adding a subpanel: a few questions please

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Old 09-11-04, 03:00 PM
SparkyJoe
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adding a subpanel: a few questions please

I'd like a small subpanel for some additional household outlets, and I happen to have quite a bit of 10/3 romex left over from another job.

I believe #10 cable handles 30 amps, so at the main panel, I would attach the 10/3 cable to a dual pole 30 amp breaker, right? Something I've never figured out is if a dual pole 30 amp breaker handles 30 amps total, or 30 on each wire for a total of sixty.

Thanks!
 

Last edited by SparkyJoe; 09-11-04 at 03:11 PM.
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Old 09-11-04, 04:10 PM
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Yes, you would attach the black and red wires of 10/3 cable to a 30 amp breaker in the main panel. Each wire can handle 30 amps. You have 30 amps at 240 volts,

However, using a piece of 10/3 because it is left over is being penny foolish. If I were installing a sub panel I would go at least 60 amps. With 30 amps you will need to be very careful what you use on those circuits. With 60 amps you will have enough for most uses, plus some to spare should you need other circuits in the future.
 
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Old 09-11-04, 04:40 PM
SparkyJoe
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Thanks for the reply racraft.

I agree about which wire to use, but when I said it was left over, I wasn't telling the whole story. In fact the run of 10/3 is in place but suddenly not needed due to my noob error. I thought I was going to use it on a 20 amp breaker for an appliance, but that was wrong. Now it's there, hooked up at the main panel, and pointless unless I use it for something else. Rather than removing it (feeding it into the main panel sucked!) I figured I could use it for a small sub panel and avoid having completely wasted the time and expense of running that cable in the first place. So it's a recovery move rather than a choice from scratch!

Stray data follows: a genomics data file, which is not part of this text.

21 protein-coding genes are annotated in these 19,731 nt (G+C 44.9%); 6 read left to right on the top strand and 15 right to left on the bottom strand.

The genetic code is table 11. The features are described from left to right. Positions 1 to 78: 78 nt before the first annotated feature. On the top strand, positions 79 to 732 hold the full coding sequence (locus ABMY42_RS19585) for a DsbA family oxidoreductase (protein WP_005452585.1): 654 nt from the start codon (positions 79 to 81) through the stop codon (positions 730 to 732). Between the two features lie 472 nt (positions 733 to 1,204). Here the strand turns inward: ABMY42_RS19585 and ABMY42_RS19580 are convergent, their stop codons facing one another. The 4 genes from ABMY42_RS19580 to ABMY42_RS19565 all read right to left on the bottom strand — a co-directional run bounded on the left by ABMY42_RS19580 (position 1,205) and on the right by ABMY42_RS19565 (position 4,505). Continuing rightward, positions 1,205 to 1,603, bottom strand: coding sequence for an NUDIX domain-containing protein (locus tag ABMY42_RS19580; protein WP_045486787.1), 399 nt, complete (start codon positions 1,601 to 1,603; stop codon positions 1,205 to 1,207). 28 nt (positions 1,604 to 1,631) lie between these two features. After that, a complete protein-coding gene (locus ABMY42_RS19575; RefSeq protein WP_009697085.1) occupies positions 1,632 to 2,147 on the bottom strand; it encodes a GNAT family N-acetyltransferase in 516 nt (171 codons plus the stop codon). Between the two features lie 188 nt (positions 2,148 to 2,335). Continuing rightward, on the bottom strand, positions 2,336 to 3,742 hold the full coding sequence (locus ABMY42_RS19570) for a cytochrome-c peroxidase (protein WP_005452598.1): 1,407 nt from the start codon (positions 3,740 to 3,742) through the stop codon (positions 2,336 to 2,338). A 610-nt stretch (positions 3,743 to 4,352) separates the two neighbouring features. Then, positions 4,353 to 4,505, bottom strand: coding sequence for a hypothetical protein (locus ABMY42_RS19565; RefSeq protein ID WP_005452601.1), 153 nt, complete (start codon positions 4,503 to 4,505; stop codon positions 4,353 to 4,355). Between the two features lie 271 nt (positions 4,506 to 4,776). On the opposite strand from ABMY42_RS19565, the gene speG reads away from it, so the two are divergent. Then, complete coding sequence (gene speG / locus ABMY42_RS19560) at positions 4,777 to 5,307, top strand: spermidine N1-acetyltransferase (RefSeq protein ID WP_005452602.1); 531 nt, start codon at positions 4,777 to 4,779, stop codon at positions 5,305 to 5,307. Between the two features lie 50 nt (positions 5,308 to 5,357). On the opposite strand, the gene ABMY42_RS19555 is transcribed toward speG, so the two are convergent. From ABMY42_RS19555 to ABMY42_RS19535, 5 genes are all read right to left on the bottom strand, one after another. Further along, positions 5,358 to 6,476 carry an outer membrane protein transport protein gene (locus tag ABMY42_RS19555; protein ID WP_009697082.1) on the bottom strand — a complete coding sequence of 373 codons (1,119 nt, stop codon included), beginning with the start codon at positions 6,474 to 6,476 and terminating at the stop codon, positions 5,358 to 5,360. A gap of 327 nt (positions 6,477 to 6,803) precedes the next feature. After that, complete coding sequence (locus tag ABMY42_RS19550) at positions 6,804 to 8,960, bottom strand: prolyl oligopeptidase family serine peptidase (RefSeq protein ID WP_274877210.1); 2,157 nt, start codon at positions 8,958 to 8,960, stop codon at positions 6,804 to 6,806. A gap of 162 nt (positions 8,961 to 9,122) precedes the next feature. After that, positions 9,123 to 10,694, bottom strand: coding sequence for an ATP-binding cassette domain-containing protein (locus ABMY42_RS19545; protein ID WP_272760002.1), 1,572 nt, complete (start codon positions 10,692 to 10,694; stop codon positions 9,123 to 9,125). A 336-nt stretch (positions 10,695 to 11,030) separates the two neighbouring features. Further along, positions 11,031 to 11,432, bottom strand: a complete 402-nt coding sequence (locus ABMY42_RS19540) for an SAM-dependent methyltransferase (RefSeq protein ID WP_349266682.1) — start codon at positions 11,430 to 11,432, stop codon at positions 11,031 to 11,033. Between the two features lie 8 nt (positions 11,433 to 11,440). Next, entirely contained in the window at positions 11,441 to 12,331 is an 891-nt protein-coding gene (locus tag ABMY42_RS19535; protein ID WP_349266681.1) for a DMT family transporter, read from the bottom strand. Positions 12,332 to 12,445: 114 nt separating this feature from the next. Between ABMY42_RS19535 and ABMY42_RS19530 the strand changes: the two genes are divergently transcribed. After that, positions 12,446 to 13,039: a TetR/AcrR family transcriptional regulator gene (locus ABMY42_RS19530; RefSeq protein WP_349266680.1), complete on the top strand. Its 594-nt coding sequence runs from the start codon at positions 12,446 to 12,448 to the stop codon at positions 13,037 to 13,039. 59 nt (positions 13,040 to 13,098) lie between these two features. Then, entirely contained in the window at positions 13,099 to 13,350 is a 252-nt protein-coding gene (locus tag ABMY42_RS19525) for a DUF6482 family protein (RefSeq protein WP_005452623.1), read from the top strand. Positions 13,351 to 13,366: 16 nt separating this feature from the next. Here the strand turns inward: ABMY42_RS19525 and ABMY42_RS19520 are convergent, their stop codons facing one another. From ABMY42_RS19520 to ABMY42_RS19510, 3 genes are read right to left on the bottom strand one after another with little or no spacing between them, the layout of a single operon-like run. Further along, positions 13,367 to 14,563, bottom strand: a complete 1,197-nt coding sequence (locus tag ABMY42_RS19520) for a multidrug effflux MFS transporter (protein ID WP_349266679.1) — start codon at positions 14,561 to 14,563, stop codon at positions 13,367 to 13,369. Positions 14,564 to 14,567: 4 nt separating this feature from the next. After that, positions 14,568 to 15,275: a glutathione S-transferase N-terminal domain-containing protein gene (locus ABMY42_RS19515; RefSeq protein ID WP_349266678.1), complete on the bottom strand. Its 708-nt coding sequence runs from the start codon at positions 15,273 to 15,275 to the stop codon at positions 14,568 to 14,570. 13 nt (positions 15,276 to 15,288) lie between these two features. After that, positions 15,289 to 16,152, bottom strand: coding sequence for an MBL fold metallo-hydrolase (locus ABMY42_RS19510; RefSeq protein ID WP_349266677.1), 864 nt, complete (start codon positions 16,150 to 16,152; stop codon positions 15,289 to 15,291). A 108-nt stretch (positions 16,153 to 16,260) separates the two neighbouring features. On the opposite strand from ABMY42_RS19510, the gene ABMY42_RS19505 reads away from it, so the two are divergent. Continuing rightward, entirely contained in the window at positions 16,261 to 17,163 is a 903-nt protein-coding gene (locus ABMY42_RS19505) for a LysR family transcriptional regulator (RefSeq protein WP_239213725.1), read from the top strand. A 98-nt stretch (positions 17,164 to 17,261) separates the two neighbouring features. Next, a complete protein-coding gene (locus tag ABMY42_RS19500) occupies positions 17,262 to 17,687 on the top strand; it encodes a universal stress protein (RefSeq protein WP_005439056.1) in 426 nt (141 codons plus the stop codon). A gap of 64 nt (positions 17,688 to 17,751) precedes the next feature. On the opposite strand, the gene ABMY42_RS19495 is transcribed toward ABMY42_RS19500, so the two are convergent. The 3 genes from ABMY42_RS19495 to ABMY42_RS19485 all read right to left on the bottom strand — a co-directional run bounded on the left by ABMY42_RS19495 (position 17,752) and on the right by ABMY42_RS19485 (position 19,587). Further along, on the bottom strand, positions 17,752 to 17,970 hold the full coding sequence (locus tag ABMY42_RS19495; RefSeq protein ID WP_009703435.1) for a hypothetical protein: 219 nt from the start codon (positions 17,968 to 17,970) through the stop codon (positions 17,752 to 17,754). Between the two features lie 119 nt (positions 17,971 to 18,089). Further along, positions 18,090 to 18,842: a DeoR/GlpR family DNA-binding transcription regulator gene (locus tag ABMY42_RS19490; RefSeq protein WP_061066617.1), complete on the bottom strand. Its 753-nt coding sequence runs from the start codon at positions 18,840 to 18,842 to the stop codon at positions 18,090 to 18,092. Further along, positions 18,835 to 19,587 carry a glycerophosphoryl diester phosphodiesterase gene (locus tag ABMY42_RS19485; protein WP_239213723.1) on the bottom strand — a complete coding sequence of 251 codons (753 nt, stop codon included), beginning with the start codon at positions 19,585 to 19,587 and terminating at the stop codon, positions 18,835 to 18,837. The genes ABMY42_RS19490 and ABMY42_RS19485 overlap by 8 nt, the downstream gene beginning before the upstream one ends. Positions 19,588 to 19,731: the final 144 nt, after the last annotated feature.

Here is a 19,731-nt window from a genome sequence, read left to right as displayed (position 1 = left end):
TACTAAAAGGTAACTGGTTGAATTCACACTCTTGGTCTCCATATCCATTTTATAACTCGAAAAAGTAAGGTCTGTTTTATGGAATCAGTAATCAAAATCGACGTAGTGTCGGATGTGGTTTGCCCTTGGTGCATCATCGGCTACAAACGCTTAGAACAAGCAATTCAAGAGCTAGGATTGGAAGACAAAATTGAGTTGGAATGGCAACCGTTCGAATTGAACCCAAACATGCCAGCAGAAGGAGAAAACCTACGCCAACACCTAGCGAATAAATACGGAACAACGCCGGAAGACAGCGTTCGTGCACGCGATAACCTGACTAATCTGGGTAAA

I just got back from the store and have a 70 amp panel (the smallest they had in stock) with two 15 amp breakers. That should be okay, right?

Thanks again!
 
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Old 09-11-04, 06:35 PM
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I hope that you also bought a grounding bar kit for that sub panel.
 
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Old 09-11-04, 06:37 PM
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Don't use this cable unless it has three insulated conductors plus a grounding wire. If it only has three wires total, don't use it. Even so, whether or not this is a good idea depends in part on how old that old cable is.

Something I've never figured out is if a dual pole 30 amp breaker handles 30 amps total, or 30 on each wire for a total of sixty
Neither. It handles 30 amps total, and 30 amps on each wire. They are the same 30 amps.
 
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Old 09-12-04, 09:38 AM
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I don’t see the point of installing the 2 breakers sub-panel. It will just increase the cost of the work by adding a panel and 2 15 breakers. If you will only be installing two 15 amp circuits, why not wire them as a shared neutral circuit? (Spliting the “black” and “red” wires into two separate circuits, while sharing the “white” wire). Protect with a dual pole 15 amp breaker at the main panel. The panel buys you nothing, except a local disconnect point. (There are lots of posts on how to install a shared neutral circuit in this forum)

If you do wish to make use of the 10/3 wire with a sub-panel, I would recommend installing a 4 breaker panel, protected by a dual pole 30 amp breaker at the main panel. This would give you up to 4 15 amp circuits, making the whole thing a little more worthwhile.
 
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Old 09-12-04, 11:19 AM
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I agree. Using the same 10/3 (with ground!!!) cable, a subpanel will provide twice the available power (7200 watts) than a 15-amp multiwire circuit (3600 watts). Using a subpanel will allow you to fully load four 15-amp circuits, if you have a subpanel with space for more breakers. If your subpanel only has room for two breakers, it doesn't offer any advantages.
 
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